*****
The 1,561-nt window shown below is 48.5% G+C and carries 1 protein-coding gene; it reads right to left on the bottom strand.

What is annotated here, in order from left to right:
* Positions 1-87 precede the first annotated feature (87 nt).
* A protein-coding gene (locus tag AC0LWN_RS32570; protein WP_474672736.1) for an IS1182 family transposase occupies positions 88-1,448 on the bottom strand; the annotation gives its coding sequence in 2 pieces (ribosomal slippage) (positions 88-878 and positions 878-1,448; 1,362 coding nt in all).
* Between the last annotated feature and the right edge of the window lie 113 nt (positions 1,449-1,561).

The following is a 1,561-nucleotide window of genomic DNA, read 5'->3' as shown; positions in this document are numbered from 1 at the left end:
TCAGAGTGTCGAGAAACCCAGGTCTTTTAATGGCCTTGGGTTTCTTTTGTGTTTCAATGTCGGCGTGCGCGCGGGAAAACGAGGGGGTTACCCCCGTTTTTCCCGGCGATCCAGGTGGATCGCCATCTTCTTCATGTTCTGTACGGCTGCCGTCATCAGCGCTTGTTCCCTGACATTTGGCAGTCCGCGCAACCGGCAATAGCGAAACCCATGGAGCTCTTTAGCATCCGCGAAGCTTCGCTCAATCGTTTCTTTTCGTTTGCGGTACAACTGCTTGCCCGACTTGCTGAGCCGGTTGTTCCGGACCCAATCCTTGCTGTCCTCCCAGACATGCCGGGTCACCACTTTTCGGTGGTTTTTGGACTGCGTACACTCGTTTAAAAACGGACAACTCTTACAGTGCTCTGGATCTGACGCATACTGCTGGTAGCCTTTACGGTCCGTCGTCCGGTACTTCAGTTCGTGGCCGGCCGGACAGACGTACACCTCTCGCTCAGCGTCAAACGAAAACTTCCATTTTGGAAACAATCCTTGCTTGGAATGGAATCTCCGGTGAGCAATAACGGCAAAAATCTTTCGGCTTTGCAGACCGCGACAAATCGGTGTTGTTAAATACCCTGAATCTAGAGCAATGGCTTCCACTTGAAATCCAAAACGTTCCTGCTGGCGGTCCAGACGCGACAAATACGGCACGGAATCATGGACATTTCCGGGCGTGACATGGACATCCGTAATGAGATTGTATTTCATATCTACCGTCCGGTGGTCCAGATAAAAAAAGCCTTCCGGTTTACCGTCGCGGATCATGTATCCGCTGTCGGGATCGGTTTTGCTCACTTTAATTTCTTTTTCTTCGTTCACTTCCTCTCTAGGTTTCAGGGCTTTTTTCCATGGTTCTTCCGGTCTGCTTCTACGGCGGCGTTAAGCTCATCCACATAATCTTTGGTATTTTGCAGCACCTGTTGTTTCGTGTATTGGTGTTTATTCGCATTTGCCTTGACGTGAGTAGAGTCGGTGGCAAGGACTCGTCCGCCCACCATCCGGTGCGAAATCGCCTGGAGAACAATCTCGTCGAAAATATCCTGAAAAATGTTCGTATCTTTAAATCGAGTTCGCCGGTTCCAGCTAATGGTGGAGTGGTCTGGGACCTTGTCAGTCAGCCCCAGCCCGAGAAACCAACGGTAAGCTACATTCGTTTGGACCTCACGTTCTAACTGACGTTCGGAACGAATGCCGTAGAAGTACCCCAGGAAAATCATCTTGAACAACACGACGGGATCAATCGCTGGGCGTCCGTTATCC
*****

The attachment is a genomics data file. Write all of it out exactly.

The 1,561-nt window shown below is 48.5% G+C and carries 1 protein-coding gene; it reads right to left on the bottom strand.

What is annotated here, in order from left to right:
* Positions 1-87 precede the first annotated feature (87 nt).
* A protein-coding gene (locus tag AC0LWN_RS32570; protein WP_474672736.1) for an IS1182 family transposase occupies positions 88-1,448 on the bottom strand; the annotation gives its coding sequence in 2 pieces (ribosomal slippage) (positions 88-878 and positions 878-1,448; 1,362 coding nt in all).
* Between the last annotated feature and the right edge of the window lie 113 nt (positions 1,449-1,561).

The following is a 1,561-nucleotide window of genomic DNA, read 5'->3' as shown; positions in this document are numbered from 1 at the left end:
TCAGAGTGTCGAGAAACCCAGGTCTTTTAATGGCCTTGGGTTTCTTTTGTGTTTCAATGTCGGCGTGCGCGCGGGAAAACGAGGGGGTTACCCCCGTTTTTCCCGGCGATCCAGGTGGATCGCCATCTTCTTCATGTTCTGTACGGCTGCCGTCATCAGCGCTTGTTCCCTGACATTTGGCAGTCCGCGCAACCGGCAATAGCGAAACCCATGGAGCTCTTTAGCATCCGCGAAGCTTCGCTCAATCGTTTCTTTTCGTTTGCGGTACAACTGCTTGCCCGACTTGCTGAGCCGGTTGTTCCGGACCCAATCCTTGCTGTCCTCCCAGACATGCCGGGTCACCACTTTTCGGTGGTTTTTGGACTGCGTACACTCGTTTAAAAACGGACAACTCTTACAGTGCTCTGGATCTGACGCATACTGCTGGTAGCCTTTACGGTCCGTCGTCCGGTACTTCAGTTCGTGGCCGGCCGGACAGACGTACACCTCTCGCTCAGCGTCAAACGAAAACTTCCATTTTGGAAACAATCCTTGCTTGGAATGGAATCTCCGGTGAGCAATAACGGCAAAAATCTTTCGGCTTTGCAGACCGCGACAAATCGGTGTTGTTAAATACCCTGAATCTAGAGCAATGGCTTCCACTTGAAATCCAAAACGTTCCTGCTGGCGGTCCAGACGCGACAAATACGGCACGGAATCATGGACATTTCCGGGCGTGACATGGACATCCGTAATGAGATTGTATTTCATATCTACCGTCCGGTGGTCCAGATAAAAAAAGCCTTCCGGTTTACCGTCGCGGATCATGTATCCGCTGTCGGGATCGGTTTTGCTCACTTTAATTTCTTTTTCTTCGTTCACTTCCTCTCTAGGTTTCAGGGCTTTTTTCCATGGTTCTTCCGGTCTGCTTCTACGGCGGCGTTAAGCTCATCCACATAATCTTTGGTATTTTGCAGCACCTGTTGTTTCGTGTATTGGTGTTTATTCGCATTTGCCTTGACGTGAGTAGAGTCGGTGGCAAGGACTCGTCCGCCCACCATCCGGTGCGAAATCGCCTGGAGAACAATCTCGTCGAAAATATCCTGAAAAATGTTCGTATCTTTAAATCGAGTTCGCCGGTTCCAGCTAATGGTGGAGTGGTCTGGGACCTTGTCAGTCAGCCCCAGCCCGAGAAACCAACGGTAAGCTACATTCGTTTGGACCTCACGTTCTAACTGACGTTCGGAACGAATGCCGTAGAAGTACCCCAGGAAAATCATCTTGAACAACACGACGGGATCAATCGCTGGGCGTCCGTTATCC